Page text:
August 2014: Insurance Litigation Update

by Quinn Emanuel Urquhart & Sullivan, LLP

No Longer on the Hook for Indemnity: NY Court of Appeals Reverses Decision That Held Insurers Liable to Indemnify Where They Wrongly Refused to Defend a Claim. In a decision last year in K2 Investment Group, LLC v. American Guarantee & Liability Insurance Co., the New York Court of Appeals held that a wrongful failure to defend would result in the insurer being on the hook for indemnity, even if there was no coverage because of an applicable exclusion. The decision sent shockwaves through the insurance industry. Earlier this year, the court granted reconsideration on the ground that even a wrongful failure to defend does not create indemnity where there is none. This reversal brings New York back in line with the predominant rule nationally.

The Original Decision. The New York Court of Appeals handed down its first decision in K2 Investment Group, LLC v American Guarantee & Liability Insurance Co., 993 N.E.2d 1249 (N.Y. 2013), on June 11, 2013. The underlying case concerned a legal malpractice claim brought against a NY attorney. The plaintiff, K2, loaned money to a company which subsequently defaulted on the loan. The NY attorney partly owned that company, and had failed to register K2’s mortgages. As a result, K2 faced difficulties in recovering against the assets securing the loan. K2 alleged that the NY attorney had represented it in the transaction and had committed malpractice in failing to register the mortgages.

The NY attorney was insured for malpractice by American Guarantee. American Guarantee refused to defend him, and he suffered a default judgment. American Guarantee later conceded that it was, indeed, required to defend the attorney. The attorney assigned his rights against the insurer to K2, which brought suit against American Guarantee seeking indemnification for the judgment against the attorney.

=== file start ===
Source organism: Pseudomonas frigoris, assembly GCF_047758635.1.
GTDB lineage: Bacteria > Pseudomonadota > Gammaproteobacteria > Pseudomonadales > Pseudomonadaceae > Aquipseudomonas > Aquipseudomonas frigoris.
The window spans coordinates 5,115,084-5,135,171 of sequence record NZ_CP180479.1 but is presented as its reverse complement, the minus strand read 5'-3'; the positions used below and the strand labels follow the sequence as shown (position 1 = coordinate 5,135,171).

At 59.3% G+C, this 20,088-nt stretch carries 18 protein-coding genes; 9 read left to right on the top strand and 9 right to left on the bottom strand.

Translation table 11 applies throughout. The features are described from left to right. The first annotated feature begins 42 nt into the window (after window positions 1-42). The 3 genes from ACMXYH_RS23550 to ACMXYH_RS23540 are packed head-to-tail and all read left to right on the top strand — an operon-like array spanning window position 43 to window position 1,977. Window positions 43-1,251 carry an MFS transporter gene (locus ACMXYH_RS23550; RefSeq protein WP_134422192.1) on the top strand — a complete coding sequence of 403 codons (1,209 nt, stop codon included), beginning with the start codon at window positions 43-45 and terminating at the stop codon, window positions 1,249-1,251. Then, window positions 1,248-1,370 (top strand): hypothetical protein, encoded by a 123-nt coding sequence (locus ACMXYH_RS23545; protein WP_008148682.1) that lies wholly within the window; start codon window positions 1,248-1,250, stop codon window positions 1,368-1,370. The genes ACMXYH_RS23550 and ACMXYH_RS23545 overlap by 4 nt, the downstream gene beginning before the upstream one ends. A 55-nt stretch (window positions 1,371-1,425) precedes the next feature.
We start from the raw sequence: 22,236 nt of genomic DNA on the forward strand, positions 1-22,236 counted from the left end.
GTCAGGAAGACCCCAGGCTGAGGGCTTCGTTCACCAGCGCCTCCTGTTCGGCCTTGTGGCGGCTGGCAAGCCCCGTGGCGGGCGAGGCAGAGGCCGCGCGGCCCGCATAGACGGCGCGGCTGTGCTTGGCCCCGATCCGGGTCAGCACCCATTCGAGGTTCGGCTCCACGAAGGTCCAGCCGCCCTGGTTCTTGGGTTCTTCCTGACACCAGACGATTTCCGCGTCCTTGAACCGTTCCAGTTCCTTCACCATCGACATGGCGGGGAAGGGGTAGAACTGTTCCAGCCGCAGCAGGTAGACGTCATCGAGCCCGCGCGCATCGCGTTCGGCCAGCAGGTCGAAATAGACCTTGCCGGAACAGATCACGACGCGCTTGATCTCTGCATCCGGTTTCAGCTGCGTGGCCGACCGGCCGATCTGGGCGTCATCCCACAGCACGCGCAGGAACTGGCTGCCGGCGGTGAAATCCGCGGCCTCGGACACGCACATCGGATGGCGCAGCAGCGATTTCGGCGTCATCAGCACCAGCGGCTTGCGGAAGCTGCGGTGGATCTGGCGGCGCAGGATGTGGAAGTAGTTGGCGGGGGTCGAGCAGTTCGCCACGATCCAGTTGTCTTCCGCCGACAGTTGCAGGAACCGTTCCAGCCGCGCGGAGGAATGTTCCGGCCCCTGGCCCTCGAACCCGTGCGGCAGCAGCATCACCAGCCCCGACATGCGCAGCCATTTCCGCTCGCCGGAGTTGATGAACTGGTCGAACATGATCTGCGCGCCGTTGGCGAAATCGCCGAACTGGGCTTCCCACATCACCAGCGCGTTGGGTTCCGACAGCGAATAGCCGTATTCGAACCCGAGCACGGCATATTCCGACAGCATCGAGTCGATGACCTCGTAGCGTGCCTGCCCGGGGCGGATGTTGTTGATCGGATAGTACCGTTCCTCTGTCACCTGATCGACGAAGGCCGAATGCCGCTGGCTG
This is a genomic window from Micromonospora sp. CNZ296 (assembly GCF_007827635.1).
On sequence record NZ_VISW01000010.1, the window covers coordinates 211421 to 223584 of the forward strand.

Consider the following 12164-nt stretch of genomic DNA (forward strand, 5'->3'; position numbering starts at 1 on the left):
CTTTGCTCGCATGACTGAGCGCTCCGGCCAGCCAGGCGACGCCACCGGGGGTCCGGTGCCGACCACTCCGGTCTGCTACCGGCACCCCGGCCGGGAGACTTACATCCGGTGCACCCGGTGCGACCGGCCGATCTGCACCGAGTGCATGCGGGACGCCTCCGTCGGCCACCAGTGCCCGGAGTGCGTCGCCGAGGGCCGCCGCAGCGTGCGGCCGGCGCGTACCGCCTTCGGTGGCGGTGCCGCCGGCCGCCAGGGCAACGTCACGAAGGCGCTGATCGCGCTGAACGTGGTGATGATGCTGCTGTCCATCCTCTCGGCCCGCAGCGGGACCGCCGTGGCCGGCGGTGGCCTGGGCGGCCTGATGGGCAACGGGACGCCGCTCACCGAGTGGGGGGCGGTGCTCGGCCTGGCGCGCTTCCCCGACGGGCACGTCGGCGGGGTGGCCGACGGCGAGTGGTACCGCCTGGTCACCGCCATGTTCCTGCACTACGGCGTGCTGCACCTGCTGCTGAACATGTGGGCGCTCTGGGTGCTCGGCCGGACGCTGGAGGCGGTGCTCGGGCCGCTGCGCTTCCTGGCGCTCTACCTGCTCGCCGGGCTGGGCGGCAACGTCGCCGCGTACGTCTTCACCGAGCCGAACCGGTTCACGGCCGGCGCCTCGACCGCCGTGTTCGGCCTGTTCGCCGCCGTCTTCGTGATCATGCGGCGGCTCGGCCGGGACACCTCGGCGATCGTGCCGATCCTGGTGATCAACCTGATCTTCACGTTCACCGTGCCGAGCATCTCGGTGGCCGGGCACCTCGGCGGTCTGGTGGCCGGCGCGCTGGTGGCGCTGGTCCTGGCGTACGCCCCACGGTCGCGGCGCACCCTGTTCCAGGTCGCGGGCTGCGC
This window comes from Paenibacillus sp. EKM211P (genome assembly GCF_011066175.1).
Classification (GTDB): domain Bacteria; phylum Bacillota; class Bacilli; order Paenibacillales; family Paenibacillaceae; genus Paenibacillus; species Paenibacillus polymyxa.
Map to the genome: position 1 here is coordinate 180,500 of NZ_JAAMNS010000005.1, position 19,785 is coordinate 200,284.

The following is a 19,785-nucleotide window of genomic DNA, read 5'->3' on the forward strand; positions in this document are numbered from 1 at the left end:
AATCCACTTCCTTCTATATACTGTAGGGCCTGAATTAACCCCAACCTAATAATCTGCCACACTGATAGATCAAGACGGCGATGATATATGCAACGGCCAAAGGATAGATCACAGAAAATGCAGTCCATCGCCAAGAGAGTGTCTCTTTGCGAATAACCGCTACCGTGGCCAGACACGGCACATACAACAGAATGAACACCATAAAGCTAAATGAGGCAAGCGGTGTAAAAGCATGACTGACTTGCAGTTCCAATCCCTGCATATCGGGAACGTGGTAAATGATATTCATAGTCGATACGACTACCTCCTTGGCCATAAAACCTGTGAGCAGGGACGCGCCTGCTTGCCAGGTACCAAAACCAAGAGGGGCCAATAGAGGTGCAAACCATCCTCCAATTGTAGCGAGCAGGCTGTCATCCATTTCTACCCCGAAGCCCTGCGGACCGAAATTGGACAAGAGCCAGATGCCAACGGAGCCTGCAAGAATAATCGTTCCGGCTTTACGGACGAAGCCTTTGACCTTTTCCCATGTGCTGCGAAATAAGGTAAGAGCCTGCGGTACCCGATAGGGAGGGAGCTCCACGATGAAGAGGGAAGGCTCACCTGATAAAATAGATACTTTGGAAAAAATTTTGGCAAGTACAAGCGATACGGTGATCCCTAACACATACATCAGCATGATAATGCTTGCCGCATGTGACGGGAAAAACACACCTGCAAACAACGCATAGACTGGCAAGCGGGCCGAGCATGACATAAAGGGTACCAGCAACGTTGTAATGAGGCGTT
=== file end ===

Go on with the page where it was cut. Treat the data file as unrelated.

American Guarantee sought to rely on two exclusions in the policy (the “business enterprise” and the “insured’s status” exclusions) to establish that the loss suffered by the attorney was not covered. In its June 2013 decision, the New York Court of Appeals held that the failure of American Guarantee to fulfill its duty to defend the attorney disentitled it from relying on the exclusions in the policy.

The Reversal. The Court was asked to reconsider its earlier decision, and reversed it in an opinion handed down on February 18, 2014: K2 Investment Group, LLC v. American Guarantee & Liability Insurance Co., 983 N.Y.S.2d 761 (N.Y. 2014).

The New York Court of Appeals held that its earlier decision was in error for failing to give regard to a controlling precedent, Servidone Const. Corp. v. Security Ins. Co. of Hartford, 477 N.E.2d 441 (N.Y. 1985). In Servidone, the Court held that when an insurer wrongfully refuses to defend an insured, that insurer is not precluded from asserting its defences to coverage for indemnity. Servidone concerned an insured who had entered into a settlement. The New York Court of Appeals’ judgment in K2 has now confirmed that the same principle applies equally where judgment has been entered against the insured.

Consequences. The June 2013 decision had elicited widespread concern from the NY insurance industry, prompting many insurance associations to file amicus briefs. The Court of Appeals’ reversal not only brings New York back in line with the predominant national rule, but also removes a precedent that may have proved tempting for courts in other states faced with sympathetic insureds.

Defense Costs at Risk in Australia and New Zealand. Recent developments in Australia and New Zealand have called into question whether insureds can access defense costs to defend a claim against them.

New Zealand and many states in Australia, including New South Wales, have statutes which create charges, in favor of claimants, over insurance funds potentially payable to insured defendants. The provisions were designed decades ago, to address a perceived risk of an insured obtaining a sum from an insurer, and then either disappearing or becoming insolvent. In both situations, even if the claimant obtained a verdict against the insured, the claimant may not recover, or may not recover in full. Until recently, these (somewhat obscure) provisions were rarely considered or invoked.